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I'm now considering TDA5051A to transmit information over the 230VAC power network. To avaid any interference between neightbours I will need to stop transmision beyond the appartment electrical network.

As I understand from its datasheet the transmission will be at the frequency about 132 kHz. From my point of view it will be enough to place some filter (i.e. place a ferrite bead at the apartment main inlet). But I'm afraid that this can suppress the signal in the areas where I don't need any suppression.

Graphics:

enter image description here

T/Rn - Digital transmitter and receiver.

Ground and neutral wires are not shown here for simplicity reasons.

In real world there is a transformer between HV power line and an apartment, please consider the line on the transmission towers as a 230VAC line.

So the question is: if the conception is correct - what kind of filter I should use if the signal is 132 kHz and main AC frequency is 50/60 Hz?

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  • \$\begingroup\$ Did your previous question get a satisfactory answer: electronics.stackexchange.com/questions/161560/… ? If not you should consider how to add more detail to it to help you. \$\endgroup\$ – Andy aka Apr 13 '15 at 11:57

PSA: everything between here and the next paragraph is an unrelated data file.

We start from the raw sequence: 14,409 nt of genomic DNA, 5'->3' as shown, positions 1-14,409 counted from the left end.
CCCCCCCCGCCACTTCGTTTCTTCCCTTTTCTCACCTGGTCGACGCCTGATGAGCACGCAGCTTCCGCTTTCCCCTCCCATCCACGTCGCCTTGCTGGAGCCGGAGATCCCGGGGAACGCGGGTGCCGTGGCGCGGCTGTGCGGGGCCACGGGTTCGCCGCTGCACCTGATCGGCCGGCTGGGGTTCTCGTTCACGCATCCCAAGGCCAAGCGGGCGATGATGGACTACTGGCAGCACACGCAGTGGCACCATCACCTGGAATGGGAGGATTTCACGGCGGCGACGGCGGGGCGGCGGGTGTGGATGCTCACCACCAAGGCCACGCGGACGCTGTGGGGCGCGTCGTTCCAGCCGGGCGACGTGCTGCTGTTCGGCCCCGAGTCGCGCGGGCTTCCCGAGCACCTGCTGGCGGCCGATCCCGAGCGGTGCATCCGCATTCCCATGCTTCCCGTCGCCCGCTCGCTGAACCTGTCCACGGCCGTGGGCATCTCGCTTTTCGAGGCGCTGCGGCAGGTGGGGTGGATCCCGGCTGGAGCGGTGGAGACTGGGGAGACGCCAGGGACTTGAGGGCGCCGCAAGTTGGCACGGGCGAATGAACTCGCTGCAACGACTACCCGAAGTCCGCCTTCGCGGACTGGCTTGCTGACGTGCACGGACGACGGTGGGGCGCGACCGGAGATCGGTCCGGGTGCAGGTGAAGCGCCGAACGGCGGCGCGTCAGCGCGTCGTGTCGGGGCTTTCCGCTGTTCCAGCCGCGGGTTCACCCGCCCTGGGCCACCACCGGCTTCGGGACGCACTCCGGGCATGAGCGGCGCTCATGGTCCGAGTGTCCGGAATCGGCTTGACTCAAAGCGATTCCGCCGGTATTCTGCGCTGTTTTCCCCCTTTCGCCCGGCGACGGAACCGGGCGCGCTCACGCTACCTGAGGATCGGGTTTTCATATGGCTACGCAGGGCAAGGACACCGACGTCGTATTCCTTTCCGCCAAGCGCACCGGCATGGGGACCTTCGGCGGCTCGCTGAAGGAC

• \$\begingroup\$ @Andyaka, this Q was mainly about how to skip TDA5051A. After I read about this chip I decided not to skip it as it has very reasonable solution for signal modulation - I will not be able to do anything similar within a (size, price and time) budget. One particular subquestion (4) was about the filter, but there was no answer on it at all. \$\endgroup\$ – Roman Matveev Apr 13 '15 at 12:03
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    \$\begingroup\$ Q4 wasn't answered because connecting an unspecified RF signal to a cable can make it an antenna irrespective of whether a blocking filter is used or not. \$\endgroup\$ – Andy aka Apr 13 '15 at 12:11
  • \$\begingroup\$ Agree, @Andyaka! Hope that I will have an answer in this question :) \$\endgroup\$ – Roman Matveev Apr 13 '15 at 12:20
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    \$\begingroup\$ No I don't think it will. The powerline comms is about 130kHz and most ferrite beads don't start attenuating until well above 1MHz plus you have to consider the regular AC current flowing thru the ferrite bead might saturate it. It's got to be a "sizable" power inductor and it will probably also need a capacitor to act as an additional low pass filter on the incoming live and neatral to the house. As I said in my previous answer, your best bet is to design a comms protocol that allows for data collisions between two houses. \$\endgroup\$ – Andy aka Apr 13 '15 at 14:06
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Just about any EMC filter will work for that frequency, check their charts. They generally have an effect from 100 kHz and up, and you'll need at least 30-40 dB attenuation. Remember that the filter must handle the amps for the main, and that can be quite costly.

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